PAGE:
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Government reverses immigration authority’s directives on arranged marriage visa

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Following a public backlash, the Government has reversed Immigration New Zealand’s directives which made getting a spouse visa impossible for migrants with arranged marriages.

Immigration Minister Iain Lees-Galloway says that the ministry has fixed an issue affecting how Immigration New Zealand has processed visa applications for culturally arranged marriages, which will now see a consistent process applied which ensures people with legitimate arranged marriages can visit New Zealand while also preventing any rorting of the system.

“Earlier this year Immigration New Zealand issued guidance to front line Immigration staff that made it significantly harder for people to get visas to visit their partner. That guidance no longer applies with today’s announcement,” the minister says.

The new process clarifies:

  • Those who have a culturally arranged marriage to a New Zealand resident or citizen can apply for a culturally arranged visitor’s visa.
  • The visitor’s visa will have strict assessment criteria attached to it to ensure only legitimate arranged marriages are approved and to stop so called mail order brides and other potential rorts
  • Once the partner has been living in New Zealand with their spouse they can begin the process to apply for a partnership visa while proving the legitimate nature of their nuptials.

“There were issues with the process Immigration New Zealand used to issue visas for culturally arranged marriages. It was inconsistently applied,” the minister says.

“The Government is now ensuring that people in a culturally arranged marriage can visit their spouses here subject to usual risk management processes.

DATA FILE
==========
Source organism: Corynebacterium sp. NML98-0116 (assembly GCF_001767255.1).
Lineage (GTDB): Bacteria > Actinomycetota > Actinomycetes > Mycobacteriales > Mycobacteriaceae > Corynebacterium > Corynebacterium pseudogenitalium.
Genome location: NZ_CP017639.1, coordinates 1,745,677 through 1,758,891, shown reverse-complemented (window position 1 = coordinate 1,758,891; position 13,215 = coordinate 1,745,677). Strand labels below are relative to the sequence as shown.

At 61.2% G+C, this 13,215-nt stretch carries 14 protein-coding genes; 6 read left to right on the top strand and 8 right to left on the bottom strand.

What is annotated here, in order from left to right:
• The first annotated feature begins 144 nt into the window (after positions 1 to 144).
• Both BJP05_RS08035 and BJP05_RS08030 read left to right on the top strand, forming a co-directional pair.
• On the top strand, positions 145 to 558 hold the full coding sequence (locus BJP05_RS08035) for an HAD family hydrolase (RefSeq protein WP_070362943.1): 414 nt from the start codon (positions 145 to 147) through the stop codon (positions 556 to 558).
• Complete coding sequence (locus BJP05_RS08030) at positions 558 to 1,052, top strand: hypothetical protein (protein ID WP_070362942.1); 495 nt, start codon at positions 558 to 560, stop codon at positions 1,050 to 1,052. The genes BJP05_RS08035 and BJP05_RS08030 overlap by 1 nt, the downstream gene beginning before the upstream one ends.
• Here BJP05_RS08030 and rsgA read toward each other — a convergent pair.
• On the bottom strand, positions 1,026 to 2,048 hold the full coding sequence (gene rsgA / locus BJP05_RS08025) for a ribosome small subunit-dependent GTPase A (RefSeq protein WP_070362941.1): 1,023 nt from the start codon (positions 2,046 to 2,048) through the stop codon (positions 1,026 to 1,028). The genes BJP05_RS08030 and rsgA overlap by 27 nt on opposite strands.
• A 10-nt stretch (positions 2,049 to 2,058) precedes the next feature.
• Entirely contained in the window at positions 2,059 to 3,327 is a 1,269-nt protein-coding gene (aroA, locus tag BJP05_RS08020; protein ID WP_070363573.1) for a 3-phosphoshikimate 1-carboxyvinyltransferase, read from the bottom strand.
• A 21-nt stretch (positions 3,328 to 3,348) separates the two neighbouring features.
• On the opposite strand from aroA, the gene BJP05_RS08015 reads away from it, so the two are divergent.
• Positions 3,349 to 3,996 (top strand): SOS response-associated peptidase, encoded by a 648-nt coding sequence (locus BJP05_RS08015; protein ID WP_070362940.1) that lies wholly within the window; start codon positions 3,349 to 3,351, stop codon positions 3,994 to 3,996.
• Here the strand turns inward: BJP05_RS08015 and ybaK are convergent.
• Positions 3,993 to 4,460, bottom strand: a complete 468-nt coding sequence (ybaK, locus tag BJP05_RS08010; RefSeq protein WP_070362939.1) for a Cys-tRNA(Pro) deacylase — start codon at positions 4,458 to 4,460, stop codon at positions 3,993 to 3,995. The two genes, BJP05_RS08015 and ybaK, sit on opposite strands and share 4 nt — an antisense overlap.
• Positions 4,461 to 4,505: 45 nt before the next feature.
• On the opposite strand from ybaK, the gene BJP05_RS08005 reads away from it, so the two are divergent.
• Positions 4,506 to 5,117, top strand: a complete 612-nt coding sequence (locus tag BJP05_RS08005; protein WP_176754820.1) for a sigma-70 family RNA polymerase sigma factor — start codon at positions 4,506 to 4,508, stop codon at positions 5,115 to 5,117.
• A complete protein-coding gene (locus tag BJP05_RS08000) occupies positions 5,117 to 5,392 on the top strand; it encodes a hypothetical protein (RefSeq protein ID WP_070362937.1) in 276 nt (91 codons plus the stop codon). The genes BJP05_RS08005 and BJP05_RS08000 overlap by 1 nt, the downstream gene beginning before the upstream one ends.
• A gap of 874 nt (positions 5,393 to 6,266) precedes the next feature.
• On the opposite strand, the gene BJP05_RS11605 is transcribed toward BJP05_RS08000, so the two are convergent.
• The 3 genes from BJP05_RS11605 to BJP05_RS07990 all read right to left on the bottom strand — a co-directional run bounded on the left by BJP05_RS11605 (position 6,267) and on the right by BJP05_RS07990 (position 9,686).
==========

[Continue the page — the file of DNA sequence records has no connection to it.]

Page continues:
“I will make a small change to instructions to allow Immigration New Zealand to provide culturally arranged marriage visitor visas to partners of New Zealand residents and citizens as the policy originally intended. This removes the need for work arounds, and maintains the ability to appropriately accommodate the cultural dimension around arranged marriages and have robust clear processes.

“Once they are here, the visitor period will help demonstrate the genuine and stable nature of their relationship in order to get a partnership visa.”

However, an immigration officer must be satisfied that the marriage ceremony genuinely occurred and followed an identified cultural tradition and there is a genuine intent to live together.

“Immigration New Zealand officials will also need to check the marriage followed an identified cultural tradition, including the facilitation of the selection of the persons to be married being done by people who are not parties to the marriage. This is to stop so called mail order brides or other attempts to rort the system.” Iain Lees-Galloway says.

This change will have an retrospective effect: those declined since May who are clearly eligible under the clarified process will be reassessed by Immigration New Zealand. Others will be able to reapply if they consider themselves eligible. Those who meet the new criteria will have reapplication fees waived.

Prior to these amendments only those who were planning to marry in New Zealand through a culturally arranged marriage within 3 months of entry could apply for this visa.

People who have married a New Zealand citizen or residence class visa holder, (or who are intending to marry in New Zealand, New Zealand citizens or residence class holders), may be granted a visitor visa authorising a maximum stay of 3 months from their date of arrival.

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